Loosely-run judicial system irks political inmates
JALALABAD (Pajhwok): The chief prosecutor on Wednesday said political prisoners at the central jail in eastern Nangarhar province had complained about unjustified delays in legal proceedings of their cases.
Prosecutor Mohammad Wali Hashimi told Pajhwok Afghan News the prisoners complained to a delegation that visited the prison.
A statement from the governor’s house said appellate court judge Abdul Wali Qazizada, at the head of a delegation comprised of prosecutors and other officials, directly listened to complaints of inmates and assured them of solution to their problems.
Nangarhar prisons warden Col. Mir Hazrat Stanikzai briefed the delegation about the situation of prisoners. The prisoners welcomed the delegation and hoped for positive change in attorneys’ offices and judicial sphere.
They said reforms in judicial departments could help increase transparency in processing cases and resolving issues.
The statement from the governor’s office said the prisoners complained about delays in their cases’ investigation. They said amnesty decrees were not properly implemented and some prisoners languished in jail beyond terms. They asked the delegation to address their problems.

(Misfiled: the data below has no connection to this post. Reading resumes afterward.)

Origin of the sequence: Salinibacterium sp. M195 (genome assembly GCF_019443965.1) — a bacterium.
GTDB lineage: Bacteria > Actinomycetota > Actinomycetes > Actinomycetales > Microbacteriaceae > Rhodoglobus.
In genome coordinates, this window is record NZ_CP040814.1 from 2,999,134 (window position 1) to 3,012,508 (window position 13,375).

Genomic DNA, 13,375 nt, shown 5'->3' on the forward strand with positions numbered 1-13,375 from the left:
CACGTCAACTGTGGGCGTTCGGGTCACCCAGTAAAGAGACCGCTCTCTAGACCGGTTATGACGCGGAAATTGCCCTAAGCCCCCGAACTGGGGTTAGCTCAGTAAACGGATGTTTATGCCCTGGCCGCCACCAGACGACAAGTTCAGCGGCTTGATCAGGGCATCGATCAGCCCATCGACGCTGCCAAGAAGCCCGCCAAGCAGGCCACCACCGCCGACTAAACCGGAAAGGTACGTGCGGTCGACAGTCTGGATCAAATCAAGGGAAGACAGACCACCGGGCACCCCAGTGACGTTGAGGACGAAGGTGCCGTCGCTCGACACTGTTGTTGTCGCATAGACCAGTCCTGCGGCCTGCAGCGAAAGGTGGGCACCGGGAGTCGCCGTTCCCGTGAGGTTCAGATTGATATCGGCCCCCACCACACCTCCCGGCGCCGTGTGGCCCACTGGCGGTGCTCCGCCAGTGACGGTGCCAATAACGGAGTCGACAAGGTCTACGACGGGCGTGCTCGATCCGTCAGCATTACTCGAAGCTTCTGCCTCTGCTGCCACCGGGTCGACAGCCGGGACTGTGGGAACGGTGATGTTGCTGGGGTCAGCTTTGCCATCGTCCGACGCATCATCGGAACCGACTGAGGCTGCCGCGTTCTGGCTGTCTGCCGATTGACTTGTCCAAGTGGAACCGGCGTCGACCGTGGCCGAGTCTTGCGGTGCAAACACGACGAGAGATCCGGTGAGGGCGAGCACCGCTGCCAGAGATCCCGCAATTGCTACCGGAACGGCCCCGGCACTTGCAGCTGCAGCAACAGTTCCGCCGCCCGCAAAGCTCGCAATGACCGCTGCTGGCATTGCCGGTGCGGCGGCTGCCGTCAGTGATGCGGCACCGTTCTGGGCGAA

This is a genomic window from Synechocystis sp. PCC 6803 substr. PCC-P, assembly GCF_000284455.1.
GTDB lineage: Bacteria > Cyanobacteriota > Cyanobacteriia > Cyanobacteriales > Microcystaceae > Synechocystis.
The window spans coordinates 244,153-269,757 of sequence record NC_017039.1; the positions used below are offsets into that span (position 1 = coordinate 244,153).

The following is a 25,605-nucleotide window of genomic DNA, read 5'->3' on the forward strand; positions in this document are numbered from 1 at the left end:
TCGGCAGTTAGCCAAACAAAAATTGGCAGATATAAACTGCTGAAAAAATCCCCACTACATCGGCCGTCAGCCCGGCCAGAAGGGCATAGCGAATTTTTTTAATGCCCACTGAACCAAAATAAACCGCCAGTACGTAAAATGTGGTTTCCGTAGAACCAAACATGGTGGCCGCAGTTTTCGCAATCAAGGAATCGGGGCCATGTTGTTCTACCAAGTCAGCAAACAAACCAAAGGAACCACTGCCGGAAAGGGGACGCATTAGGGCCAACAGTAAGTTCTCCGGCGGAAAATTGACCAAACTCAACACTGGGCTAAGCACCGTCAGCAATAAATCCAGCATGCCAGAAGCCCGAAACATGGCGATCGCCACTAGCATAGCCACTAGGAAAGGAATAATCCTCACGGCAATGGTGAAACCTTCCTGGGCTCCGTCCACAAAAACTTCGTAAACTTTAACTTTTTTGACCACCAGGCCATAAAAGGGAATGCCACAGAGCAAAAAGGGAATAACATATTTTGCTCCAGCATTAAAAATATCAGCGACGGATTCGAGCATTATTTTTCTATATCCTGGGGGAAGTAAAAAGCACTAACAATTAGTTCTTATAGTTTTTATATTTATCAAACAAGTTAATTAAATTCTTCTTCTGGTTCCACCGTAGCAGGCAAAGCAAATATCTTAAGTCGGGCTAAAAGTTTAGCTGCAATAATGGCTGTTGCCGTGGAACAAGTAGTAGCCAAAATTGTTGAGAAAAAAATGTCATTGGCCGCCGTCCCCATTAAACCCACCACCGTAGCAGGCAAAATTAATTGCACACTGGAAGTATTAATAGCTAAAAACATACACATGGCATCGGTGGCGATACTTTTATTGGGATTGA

Nangarhar attorney, Mohammad Wali Hashimi, said the problems prisoners faced stemmed from the legal vacuum. All prisoners after their first trial could be bailed out but political inmates were deprived of this privilege, as they should wait until the final trial.
Hashimi and NDS prosecutor, Sayed Ahmad Shah Ahmadi, confirming a number of prisoners’ issues, informed the inmates about some cases and noted down the inmates’ issues.
Qazizada expressed happiness over recent reforms in prosecutor’s offices, saying a considerable change had occurred in prison affairs due to the changes in judicial organs and attorneys’ offices.
He said without law taking a decision was impossible and listening to prisoners’ issues and finding a way to resolve them was his duty and responsibility.vHe asked prisoners to help him prevent corruption.
Currently 1,500 prisoners are held in the Nangarhar prison. They include 31 women. The inmates are busy undergoing professional, religious and school studies until 9th grade. Computer is also taught to them.
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